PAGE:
Use a 10 mm deep socket, we're going to loosen the two bracket nuts. Start with this one. You don't need to loosen these all the way off, you just need to get them loose enough so that they can unhook. So that one's loose, we can get this one loose and it will be easier to see in the front of this. It's got a little hook at the bottom of it, so once it gets loose enough, you can unhook it. It's a lot easier if you don't take the nut all the way off when you go to reinstall it, so once it's loose you can just push it to the side and unhook it and do the same for this one. You might have to wiggle it around a little bit. So I'll just wiggle it out here and then we pull the whole damn bracket up and out.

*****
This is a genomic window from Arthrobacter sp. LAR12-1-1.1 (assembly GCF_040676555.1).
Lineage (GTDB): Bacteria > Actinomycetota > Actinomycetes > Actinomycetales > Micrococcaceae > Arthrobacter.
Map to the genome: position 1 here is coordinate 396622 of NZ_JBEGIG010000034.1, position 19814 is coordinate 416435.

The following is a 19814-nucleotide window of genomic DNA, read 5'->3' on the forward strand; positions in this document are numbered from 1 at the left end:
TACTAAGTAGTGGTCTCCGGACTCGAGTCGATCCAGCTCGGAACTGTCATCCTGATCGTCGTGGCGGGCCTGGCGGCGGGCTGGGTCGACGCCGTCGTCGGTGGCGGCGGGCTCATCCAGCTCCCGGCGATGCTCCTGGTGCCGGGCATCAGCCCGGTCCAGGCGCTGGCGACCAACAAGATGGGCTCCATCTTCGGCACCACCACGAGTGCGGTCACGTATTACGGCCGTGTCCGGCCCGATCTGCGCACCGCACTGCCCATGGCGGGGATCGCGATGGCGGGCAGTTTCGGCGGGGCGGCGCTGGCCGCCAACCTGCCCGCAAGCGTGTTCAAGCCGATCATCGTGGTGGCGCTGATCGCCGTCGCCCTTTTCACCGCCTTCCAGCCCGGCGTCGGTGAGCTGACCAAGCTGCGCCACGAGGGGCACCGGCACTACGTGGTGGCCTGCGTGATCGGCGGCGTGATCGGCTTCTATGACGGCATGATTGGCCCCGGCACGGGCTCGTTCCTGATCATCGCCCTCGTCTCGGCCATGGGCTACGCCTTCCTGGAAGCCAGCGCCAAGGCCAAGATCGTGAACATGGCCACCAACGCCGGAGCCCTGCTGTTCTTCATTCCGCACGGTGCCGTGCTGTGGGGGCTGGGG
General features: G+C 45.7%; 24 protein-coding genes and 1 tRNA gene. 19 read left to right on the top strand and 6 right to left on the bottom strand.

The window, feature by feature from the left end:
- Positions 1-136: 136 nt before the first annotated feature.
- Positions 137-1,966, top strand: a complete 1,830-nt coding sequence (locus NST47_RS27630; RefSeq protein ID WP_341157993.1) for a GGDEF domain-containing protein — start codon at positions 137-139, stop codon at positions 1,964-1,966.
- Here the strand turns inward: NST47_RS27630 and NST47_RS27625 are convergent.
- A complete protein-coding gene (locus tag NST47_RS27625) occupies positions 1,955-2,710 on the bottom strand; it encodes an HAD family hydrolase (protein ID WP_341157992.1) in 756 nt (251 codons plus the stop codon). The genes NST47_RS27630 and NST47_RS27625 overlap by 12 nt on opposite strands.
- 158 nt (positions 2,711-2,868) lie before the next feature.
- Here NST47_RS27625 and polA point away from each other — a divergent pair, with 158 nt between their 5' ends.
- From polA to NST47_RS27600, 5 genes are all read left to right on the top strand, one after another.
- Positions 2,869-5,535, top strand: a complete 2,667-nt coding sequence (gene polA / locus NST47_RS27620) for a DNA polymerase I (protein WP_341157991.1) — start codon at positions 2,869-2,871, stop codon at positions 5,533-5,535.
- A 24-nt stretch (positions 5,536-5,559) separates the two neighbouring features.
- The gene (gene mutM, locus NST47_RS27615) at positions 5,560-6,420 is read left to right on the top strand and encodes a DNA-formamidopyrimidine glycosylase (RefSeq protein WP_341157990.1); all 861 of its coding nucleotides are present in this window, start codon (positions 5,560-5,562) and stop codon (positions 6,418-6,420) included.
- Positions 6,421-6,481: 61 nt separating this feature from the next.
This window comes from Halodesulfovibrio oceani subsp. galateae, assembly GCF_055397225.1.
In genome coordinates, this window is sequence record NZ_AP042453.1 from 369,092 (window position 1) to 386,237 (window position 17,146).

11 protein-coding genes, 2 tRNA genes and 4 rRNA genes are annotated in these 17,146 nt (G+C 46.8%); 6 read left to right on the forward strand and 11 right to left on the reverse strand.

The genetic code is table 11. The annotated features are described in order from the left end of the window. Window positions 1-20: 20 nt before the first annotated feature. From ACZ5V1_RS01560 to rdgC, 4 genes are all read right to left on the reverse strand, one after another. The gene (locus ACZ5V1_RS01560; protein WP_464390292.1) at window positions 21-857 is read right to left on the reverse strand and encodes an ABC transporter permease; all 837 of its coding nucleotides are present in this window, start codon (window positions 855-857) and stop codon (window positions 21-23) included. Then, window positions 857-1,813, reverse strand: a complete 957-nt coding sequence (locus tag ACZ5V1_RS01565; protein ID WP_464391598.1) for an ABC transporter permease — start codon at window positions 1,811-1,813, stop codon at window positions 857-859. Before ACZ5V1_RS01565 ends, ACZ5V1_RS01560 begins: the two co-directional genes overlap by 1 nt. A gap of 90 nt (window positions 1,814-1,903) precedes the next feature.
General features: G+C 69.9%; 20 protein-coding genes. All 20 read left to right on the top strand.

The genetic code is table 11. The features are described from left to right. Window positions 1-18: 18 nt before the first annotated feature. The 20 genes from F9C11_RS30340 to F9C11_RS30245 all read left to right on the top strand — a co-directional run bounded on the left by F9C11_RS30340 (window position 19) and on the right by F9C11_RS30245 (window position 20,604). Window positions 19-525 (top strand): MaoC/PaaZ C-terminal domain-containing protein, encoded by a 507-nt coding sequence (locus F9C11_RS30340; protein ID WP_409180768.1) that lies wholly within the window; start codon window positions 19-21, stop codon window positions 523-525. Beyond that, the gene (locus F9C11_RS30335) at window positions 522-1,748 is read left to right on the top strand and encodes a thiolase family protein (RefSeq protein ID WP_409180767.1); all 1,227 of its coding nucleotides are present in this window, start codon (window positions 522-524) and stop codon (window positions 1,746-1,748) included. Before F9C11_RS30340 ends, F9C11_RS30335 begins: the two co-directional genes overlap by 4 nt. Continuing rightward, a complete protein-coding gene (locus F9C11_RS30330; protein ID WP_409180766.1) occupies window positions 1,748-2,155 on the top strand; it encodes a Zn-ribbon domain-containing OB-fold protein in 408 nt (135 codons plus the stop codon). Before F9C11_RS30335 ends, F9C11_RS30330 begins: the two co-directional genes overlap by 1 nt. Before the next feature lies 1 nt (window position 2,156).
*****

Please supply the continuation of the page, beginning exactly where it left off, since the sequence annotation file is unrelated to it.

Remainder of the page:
Now I can grab on to the battery, and lift it out of the car, try to get my hand underneath it. Pull this little plastic battery tray out of the way. Two coil packs with the spark plugs are located here and here. We'll have to remove those to replace the spark plugs. We are going to use some water displacement oil on the connectors to help remove them. Connectors can get built up with dirt, and a little bit of oil helps them slide off easier. Use a small flat bladed screwdriver, push the locks. And push them out with my thumb as I unlock them. I am going to unclip both, back one can be a little bit trickier. Reach in from the top here, push the lock in and reach in with my fingers and push it off. They are the same connector but the wiring is shorter on the rear one, so you can't mix them up.